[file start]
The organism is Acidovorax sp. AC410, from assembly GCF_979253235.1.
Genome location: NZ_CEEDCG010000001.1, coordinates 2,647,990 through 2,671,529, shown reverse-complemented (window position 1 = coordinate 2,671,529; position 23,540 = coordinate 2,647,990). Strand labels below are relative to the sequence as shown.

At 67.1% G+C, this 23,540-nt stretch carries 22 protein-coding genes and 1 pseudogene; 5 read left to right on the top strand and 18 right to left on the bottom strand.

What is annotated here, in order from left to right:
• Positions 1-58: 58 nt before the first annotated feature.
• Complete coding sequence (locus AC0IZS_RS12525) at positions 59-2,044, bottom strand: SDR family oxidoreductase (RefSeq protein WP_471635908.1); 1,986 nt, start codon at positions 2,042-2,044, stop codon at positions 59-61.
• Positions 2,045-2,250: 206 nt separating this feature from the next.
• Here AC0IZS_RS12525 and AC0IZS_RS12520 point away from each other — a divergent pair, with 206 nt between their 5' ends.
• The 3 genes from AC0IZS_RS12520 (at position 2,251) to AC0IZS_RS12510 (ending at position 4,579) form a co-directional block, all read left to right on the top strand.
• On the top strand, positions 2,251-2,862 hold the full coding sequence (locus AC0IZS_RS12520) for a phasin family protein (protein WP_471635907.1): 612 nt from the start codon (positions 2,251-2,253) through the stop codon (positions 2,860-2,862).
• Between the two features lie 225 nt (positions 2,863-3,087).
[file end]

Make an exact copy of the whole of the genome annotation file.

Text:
The organism is Acidovorax sp. AC410, from assembly GCF_979253235.1.
Genome location: NZ_CEEDCG010000001.1, coordinates 2,647,990 through 2,671,529, shown reverse-complemented (window position 1 = coordinate 2,671,529; position 23,540 = coordinate 2,647,990). Strand labels below are relative to the sequence as shown.

At 67.1% G+C, this 23,540-nt stretch carries 22 protein-coding genes and 1 pseudogene; 5 read left to right on the top strand and 18 right to left on the bottom strand.

What is annotated here, in order from left to right:
• Positions 1-58: 58 nt before the first annotated feature.
• Complete coding sequence (locus AC0IZS_RS12525) at positions 59-2,044, bottom strand: SDR family oxidoreductase (RefSeq protein WP_471635908.1); 1,986 nt, start codon at positions 2,042-2,044, stop codon at positions 59-61.
• Positions 2,045-2,250: 206 nt separating this feature from the next.
• Here AC0IZS_RS12525 and AC0IZS_RS12520 point away from each other — a divergent pair, with 206 nt between their 5' ends.
• The 3 genes from AC0IZS_RS12520 (at position 2,251) to AC0IZS_RS12510 (ending at position 4,579) form a co-directional block, all read left to right on the top strand.
• On the top strand, positions 2,251-2,862 hold the full coding sequence (locus AC0IZS_RS12520) for a phasin family protein (protein WP_471635907.1): 612 nt from the start codon (positions 2,251-2,253) through the stop codon (positions 2,860-2,862).
• Between the two features lie 225 nt (positions 2,863-3,087).